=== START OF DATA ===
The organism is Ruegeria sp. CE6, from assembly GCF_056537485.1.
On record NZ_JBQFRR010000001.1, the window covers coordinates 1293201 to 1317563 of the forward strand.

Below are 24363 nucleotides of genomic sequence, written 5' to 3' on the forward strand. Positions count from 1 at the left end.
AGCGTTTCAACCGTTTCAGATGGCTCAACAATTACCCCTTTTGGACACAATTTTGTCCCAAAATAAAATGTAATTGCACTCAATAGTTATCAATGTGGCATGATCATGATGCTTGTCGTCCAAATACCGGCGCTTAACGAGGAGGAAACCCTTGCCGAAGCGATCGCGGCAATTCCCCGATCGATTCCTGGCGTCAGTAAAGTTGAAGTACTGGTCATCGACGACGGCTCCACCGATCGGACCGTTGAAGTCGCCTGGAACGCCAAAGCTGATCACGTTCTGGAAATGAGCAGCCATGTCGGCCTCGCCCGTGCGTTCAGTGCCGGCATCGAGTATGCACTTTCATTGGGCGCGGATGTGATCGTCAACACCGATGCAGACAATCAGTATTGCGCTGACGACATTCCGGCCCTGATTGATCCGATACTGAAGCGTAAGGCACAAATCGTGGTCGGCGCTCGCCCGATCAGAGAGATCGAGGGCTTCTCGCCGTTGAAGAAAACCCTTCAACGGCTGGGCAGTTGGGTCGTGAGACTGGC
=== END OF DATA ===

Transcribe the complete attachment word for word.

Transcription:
The organism is Ruegeria sp. CE6, from assembly GCF_056537485.1.
On record NZ_JBQFRR010000001.1, the window covers coordinates 1293201 to 1317563 of the forward strand.

Below are 24363 nucleotides of genomic sequence, written 5' to 3' on the forward strand. Positions count from 1 at the left end.
AGCGTTTCAACCGTTTCAGATGGCTCAACAATTACCCCTTTTGGACACAATTTTGTCCCAAAATAAAATGTAATTGCACTCAATAGTTATCAATGTGGCATGATCATGATGCTTGTCGTCCAAATACCGGCGCTTAACGAGGAGGAAACCCTTGCCGAAGCGATCGCGGCAATTCCCCGATCGATTCCTGGCGTCAGTAAAGTTGAAGTACTGGTCATCGACGACGGCTCCACCGATCGGACCGTTGAAGTCGCCTGGAACGCCAAAGCTGATCACGTTCTGGAAATGAGCAGCCATGTCGGCCTCGCCCGTGCGTTCAGTGCCGGCATCGAGTATGCACTTTCATTGGGCGCGGATGTGATCGTCAACACCGATGCAGACAATCAGTATTGCGCTGACGACATTCCGGCCCTGATTGATCCGATACTGAAGCGTAAGGCACAAATCGTGGTCGGCGCTCGCCCGATCAGAGAGATCGAGGGCTTCTCGCCGTTGAAGAAAACCCTTCAACGGCTGGGCAGTTGGGTCGTGAGACTGGC